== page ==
By Amanda Atkinson, Mark Fox and Nick Hewett, Health and Fitness Tutors for The Training Room
A healthy diet is crucial for anyone looking to improve their physical fitness. Whether an individual hopes to gain strength, improve their cardiovascular performance or simply lose weight, an exercise regime can be made hugely more effective through the right nutritional support.
While this is hardly new information, there has certainly been increased awareness of the importance of nutrition in recent years – partly thanks to the emergence of a more holistic, whole-person health approach to fitness and exercise.
That is why nutritional knowledge is becoming increasingly important for personal trainers. Being able to help clients with their nutritional behaviour, in addition to devising killer workout programmes, can be the difference between goals being achieved and targets being missed.
We’ve compiled a list of eight common nutrition “fails”, which can offer PTs some easy wins when assessing their clients’ diets.
- The difference between being full and stuffed
Most clients know the sorts of food they need to eat – wholesome, natural food and plenty of water. Sometimes, however, when a client eats generally well, they still may have issues maintaining a healthy weight.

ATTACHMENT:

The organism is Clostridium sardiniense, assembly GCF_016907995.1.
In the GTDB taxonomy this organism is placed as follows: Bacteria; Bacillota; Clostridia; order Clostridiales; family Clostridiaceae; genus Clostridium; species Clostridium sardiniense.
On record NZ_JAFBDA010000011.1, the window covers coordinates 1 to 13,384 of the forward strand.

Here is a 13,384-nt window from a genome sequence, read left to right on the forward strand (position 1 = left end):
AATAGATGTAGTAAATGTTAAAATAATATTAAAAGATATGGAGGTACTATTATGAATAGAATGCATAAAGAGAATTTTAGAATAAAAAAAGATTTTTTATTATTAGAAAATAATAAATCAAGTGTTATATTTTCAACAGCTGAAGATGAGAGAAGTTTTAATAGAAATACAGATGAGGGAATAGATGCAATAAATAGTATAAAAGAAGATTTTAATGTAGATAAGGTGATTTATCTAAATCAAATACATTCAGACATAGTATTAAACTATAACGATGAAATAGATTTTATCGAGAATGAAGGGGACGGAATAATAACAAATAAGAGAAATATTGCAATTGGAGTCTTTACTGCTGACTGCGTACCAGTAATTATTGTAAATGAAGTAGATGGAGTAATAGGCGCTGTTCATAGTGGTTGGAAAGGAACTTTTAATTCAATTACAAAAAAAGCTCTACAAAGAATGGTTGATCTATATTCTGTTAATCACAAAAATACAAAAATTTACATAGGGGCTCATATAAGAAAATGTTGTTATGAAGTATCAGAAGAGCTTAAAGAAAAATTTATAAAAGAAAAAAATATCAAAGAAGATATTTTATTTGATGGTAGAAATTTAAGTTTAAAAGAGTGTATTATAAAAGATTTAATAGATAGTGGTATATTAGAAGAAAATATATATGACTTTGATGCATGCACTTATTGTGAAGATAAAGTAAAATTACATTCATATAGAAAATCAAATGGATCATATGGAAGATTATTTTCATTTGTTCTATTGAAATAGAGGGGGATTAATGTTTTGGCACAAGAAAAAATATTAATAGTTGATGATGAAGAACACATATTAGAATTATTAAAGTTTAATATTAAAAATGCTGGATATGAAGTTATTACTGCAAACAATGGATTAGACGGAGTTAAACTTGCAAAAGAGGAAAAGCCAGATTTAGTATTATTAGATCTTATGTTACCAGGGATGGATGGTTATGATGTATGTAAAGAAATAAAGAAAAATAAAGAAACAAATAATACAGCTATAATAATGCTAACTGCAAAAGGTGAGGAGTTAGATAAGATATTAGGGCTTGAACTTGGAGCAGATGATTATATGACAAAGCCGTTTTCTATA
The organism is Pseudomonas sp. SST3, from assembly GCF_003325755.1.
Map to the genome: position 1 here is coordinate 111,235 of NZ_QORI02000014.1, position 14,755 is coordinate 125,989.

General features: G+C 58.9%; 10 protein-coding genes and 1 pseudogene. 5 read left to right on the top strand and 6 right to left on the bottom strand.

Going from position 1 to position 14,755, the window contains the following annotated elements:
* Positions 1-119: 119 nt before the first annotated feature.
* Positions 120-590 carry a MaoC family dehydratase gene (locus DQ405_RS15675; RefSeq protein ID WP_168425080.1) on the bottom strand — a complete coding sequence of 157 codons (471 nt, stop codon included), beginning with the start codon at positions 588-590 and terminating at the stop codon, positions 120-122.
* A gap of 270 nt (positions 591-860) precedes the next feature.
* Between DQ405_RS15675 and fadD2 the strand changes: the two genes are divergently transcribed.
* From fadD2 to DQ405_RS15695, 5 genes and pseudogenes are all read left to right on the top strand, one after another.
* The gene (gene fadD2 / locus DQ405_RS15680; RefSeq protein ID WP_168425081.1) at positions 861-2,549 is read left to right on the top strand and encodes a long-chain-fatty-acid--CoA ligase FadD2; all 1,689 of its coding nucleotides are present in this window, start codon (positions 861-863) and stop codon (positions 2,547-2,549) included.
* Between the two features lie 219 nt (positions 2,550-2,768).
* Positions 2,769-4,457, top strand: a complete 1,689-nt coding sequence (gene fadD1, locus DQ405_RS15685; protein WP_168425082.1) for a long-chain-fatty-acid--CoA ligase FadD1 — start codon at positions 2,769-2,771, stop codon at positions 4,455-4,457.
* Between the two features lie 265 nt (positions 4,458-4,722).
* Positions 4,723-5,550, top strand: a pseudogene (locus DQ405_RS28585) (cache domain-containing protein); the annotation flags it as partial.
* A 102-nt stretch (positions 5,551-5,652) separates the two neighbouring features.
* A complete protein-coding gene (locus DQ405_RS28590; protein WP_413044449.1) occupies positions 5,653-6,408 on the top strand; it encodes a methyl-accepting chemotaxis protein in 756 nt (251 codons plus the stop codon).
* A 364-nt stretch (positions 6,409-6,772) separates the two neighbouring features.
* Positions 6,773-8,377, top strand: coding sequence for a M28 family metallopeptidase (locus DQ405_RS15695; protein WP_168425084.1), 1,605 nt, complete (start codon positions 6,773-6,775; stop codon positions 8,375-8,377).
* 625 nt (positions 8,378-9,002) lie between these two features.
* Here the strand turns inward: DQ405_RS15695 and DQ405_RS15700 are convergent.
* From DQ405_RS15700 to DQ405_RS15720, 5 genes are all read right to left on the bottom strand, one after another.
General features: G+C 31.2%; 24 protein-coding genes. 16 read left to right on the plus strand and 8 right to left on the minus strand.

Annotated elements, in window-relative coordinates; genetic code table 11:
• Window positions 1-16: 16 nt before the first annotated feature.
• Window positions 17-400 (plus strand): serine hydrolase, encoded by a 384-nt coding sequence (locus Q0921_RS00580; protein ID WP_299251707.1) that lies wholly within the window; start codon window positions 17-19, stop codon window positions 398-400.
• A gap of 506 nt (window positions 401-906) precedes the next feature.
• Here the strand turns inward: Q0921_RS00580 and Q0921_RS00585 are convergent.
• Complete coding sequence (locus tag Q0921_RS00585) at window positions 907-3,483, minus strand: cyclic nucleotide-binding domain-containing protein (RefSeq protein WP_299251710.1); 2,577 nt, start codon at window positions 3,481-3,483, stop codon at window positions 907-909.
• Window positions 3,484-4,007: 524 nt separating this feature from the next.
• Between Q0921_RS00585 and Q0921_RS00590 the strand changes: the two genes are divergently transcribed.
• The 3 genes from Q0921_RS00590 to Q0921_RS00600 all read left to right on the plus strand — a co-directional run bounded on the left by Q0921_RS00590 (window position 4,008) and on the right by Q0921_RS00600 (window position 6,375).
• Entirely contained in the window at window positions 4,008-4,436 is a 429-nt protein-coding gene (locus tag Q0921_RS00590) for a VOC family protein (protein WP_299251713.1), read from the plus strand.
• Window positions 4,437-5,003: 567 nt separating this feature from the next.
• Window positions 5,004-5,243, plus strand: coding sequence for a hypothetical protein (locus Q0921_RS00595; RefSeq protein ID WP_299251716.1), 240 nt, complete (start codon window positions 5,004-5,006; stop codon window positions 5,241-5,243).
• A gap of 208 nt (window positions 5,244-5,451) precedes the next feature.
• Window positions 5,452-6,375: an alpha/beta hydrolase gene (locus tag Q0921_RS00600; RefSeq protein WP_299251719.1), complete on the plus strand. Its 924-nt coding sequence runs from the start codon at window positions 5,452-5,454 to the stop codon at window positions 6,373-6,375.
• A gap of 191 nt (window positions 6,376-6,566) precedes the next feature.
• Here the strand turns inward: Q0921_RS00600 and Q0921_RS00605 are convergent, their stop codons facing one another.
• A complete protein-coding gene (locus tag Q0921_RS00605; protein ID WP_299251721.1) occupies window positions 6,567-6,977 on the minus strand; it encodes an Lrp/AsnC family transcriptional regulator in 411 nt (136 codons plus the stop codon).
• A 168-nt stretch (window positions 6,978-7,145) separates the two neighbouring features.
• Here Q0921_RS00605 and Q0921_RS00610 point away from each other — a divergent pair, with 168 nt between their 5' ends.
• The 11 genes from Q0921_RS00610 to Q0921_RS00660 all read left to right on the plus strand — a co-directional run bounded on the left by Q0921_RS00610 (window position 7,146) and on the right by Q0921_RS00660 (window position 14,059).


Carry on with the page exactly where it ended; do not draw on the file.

Even though the client may be eating well, they still may be overeating. Some of this is down to portion sizes, but a lot of that can be addressed if they understand satiety when eating meals.
Ideally, clients need to understand the difference between feeling satisfied and feeling stuffed. Satisfied is a feeling of contentment in a meal. You aren’t feeling hungry and/or overly full. You should feel like you could eat more if you really wanted to and that you could do some mild activity – like going for a walk or chores without feeling uncomfortable. On a scale of 1-10, satisfied would be at around 7.
Feeling stuffed, meanwhile, is to eat so much food that you couldn’t eat any more (even if it was a delicious dessert), because your stomach is bulging. The sort of feeling where you need to undo the top two buttons (or five) of your jeans. On a scale of 1-10, “stuffed” would be at around 11!
Making the client understand when they are satisfied with a meal can help them reduce calories each day – and help with their weight management.
- Mistakes when counting calories
Counting calories is not an exact science. Several influencing factors can mean the process is significantly flawed!
The energy balance rules still apply:
If energy input (i.e. calories in) is greater than energy output (i.e. calories out), then the result is weight gain.